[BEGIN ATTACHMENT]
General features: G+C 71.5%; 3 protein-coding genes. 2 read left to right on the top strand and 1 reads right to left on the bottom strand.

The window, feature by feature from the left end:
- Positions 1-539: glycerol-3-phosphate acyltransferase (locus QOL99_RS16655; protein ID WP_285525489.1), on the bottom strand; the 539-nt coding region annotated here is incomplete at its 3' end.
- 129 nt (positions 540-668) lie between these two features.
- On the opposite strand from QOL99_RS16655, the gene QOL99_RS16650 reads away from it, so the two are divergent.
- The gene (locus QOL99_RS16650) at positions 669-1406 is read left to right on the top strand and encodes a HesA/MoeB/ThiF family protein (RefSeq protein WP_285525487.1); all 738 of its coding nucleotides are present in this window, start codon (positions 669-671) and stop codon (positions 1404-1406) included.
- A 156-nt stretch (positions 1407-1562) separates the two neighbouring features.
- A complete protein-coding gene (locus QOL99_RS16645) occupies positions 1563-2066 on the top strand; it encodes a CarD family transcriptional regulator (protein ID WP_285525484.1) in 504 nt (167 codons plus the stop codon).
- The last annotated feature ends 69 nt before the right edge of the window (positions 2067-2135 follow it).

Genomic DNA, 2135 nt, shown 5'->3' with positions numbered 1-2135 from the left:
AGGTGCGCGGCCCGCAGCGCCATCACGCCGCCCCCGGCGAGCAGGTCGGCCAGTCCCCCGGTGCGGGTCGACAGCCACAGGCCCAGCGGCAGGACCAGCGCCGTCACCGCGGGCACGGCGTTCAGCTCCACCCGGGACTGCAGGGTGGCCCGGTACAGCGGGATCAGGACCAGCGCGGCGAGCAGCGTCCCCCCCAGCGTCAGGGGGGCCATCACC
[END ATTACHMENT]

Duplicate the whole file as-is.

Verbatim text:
General features: G+C 71.5%; 3 protein-coding genes. 2 read left to right on the top strand and 1 reads right to left on the bottom strand.

The window, feature by feature from the left end:
- Positions 1-539: glycerol-3-phosphate acyltransferase (locus QOL99_RS16655; protein ID WP_285525489.1), on the bottom strand; the 539-nt coding region annotated here is incomplete at its 3' end.
- 129 nt (positions 540-668) lie between these two features.
- On the opposite strand from QOL99_RS16655, the gene QOL99_RS16650 reads away from it, so the two are divergent.
- The gene (locus QOL99_RS16650) at positions 669-1406 is read left to right on the top strand and encodes a HesA/MoeB/ThiF family protein (RefSeq protein WP_285525487.1); all 738 of its coding nucleotides are present in this window, start codon (positions 669-671) and stop codon (positions 1404-1406) included.
- A 156-nt stretch (positions 1407-1562) separates the two neighbouring features.
- A complete protein-coding gene (locus QOL99_RS16645) occupies positions 1563-2066 on the top strand; it encodes a CarD family transcriptional regulator (protein ID WP_285525484.1) in 504 nt (167 codons plus the stop codon).
- The last annotated feature ends 69 nt before the right edge of the window (positions 2067-2135 follow it).

Genomic DNA, 2135 nt, shown 5'->3' with positions numbered 1-2135 from the left:
AGGTGCGCGGCCCGCAGCGCCATCACGCCGCCCCCGGCGAGCAGGTCGGCCAGTCCCCCGGTGCGGGTCGACAGCCACAGGCCCAGCGGCAGGACCAGCGCCGTCACCGCGGGCACGGCGTTCAGCTCCACCCGGGACTGCAGGGTGGCCCGGTACAGCGGGATCAGGACCAGCGCGGCGAGCAGCGTCCCCCCCAGCGTCAGGGGGGCCATCACC